Caleb

    This book was an excellent overview of the intersection of anti-immigrant and racist sentiments. While the author is partisan and opinionated, she uses history and evidence well. My favorite part was the previously obscure story of mass deportations and detentions of Japanese people living in *Latin America* during WWII. While many people, myself included, knew about the EO 9066 Japanese internment in the US, I had never hear of this story before, and it deserves wider awareness. My critiques wo This book was an excellent overview of the intersection of anti-immigrant and racist sentiments. While the author is partisan and opinionated, she uses history and evidence well. My favorite part was the previously obscure story of mass deportations and detentions of Japanese people living in *Latin America* during WWII. While many people, myself included, knew about the EO 9066 Japanese internment in the US, I had never hear of this story before, and it deserves wider awareness. My critiques would be that the book lacked a robust thesis or several clear threads or themes to tie the various periods of history together. Lee's point about xenophobia being as much a part of the American story as immigration itself was clear, but not as compelling or useful as I would have liked it to be. Also, while this problem might have been unique to the audiobook version I listened to, Lee had an unfortunate habit of being too general when discussion controversy, citing "critics" or other vague groups without getting into specific scholars. This may have been a function of Lee aiming for a popular audience, but the lack of specific, especially in critiques of modern politicians, undermined some of her more modern arguments.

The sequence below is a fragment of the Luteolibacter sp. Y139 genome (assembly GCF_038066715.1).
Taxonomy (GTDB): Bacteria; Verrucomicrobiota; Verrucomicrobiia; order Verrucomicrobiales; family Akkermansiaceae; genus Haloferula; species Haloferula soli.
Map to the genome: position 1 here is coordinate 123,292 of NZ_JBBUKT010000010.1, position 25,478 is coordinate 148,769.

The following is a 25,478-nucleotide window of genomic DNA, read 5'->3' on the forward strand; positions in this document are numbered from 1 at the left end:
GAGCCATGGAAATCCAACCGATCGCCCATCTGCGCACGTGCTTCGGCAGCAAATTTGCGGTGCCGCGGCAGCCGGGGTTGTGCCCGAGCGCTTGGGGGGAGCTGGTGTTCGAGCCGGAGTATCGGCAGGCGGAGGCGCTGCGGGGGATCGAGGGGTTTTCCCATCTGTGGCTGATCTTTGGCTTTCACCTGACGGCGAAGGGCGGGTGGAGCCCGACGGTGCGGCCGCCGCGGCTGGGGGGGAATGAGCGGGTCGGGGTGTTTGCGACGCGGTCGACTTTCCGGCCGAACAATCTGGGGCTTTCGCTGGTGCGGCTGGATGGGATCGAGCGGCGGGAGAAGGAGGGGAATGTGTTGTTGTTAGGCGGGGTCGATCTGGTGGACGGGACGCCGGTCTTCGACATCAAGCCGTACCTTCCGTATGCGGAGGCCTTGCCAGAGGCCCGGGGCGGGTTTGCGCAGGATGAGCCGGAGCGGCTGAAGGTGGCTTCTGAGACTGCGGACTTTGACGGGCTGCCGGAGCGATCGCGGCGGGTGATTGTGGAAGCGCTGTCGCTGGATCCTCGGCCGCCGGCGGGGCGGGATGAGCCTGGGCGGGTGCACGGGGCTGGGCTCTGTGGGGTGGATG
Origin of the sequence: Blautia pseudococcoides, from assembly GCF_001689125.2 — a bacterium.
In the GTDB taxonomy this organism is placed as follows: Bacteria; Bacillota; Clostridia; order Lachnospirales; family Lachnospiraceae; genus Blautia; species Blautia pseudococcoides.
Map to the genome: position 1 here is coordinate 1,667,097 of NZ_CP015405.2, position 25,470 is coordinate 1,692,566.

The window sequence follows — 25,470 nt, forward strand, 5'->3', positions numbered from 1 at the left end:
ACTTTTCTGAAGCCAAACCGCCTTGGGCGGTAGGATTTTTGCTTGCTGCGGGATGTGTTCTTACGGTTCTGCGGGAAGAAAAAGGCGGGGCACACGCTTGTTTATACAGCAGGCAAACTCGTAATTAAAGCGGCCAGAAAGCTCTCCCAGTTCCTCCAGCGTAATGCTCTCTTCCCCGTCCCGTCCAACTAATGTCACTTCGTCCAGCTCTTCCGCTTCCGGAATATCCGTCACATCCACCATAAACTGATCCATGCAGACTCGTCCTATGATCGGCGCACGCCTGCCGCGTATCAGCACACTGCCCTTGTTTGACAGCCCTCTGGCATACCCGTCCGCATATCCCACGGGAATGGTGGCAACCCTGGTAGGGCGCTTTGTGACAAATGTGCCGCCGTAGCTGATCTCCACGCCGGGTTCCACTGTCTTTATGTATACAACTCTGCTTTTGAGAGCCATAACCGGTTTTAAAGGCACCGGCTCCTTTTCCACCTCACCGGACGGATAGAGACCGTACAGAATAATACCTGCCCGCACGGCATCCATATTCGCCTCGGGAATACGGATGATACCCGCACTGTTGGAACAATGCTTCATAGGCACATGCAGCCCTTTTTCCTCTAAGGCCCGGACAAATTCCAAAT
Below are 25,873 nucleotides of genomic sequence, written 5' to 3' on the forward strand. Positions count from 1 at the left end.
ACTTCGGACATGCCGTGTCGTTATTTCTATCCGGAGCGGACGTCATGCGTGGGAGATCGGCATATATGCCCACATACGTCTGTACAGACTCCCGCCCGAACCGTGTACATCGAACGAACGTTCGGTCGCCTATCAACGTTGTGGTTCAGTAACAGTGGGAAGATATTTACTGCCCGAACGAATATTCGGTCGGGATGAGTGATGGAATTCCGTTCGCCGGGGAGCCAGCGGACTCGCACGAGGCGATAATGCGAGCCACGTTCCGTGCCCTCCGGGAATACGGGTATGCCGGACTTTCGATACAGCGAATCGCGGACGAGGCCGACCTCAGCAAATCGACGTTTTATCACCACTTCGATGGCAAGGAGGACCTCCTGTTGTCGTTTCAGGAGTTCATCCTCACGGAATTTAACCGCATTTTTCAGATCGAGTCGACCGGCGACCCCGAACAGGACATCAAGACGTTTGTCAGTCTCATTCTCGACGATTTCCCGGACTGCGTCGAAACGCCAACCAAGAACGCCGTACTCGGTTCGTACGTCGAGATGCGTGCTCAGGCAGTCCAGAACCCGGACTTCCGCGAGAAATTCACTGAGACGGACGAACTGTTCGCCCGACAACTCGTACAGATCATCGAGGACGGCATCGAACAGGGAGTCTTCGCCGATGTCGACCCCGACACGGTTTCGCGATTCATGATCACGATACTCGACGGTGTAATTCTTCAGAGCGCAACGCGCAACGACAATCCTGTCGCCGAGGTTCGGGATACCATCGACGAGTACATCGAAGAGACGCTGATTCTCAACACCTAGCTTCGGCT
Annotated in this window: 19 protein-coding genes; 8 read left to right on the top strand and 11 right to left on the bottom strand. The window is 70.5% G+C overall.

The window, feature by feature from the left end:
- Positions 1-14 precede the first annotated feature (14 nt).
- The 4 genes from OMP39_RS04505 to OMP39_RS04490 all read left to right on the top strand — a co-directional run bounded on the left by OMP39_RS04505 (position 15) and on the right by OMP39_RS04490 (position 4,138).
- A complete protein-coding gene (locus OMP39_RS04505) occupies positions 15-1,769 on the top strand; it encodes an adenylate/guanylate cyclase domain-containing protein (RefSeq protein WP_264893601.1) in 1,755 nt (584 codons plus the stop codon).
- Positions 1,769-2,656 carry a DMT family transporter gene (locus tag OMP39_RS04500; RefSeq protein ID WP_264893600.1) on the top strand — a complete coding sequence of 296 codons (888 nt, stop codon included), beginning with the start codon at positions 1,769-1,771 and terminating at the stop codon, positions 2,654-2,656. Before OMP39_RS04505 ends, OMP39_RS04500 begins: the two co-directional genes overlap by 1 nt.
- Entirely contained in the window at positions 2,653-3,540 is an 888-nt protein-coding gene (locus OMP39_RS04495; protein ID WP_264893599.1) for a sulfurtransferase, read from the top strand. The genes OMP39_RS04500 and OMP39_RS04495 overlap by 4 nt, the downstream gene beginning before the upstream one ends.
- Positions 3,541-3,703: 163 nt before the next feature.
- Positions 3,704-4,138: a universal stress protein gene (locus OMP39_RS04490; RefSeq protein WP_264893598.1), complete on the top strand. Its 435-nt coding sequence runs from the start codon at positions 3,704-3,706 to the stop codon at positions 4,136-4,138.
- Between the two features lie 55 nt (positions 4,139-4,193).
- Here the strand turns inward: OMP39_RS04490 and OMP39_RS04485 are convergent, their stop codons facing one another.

13. 4 out of 5

    Peter Goodman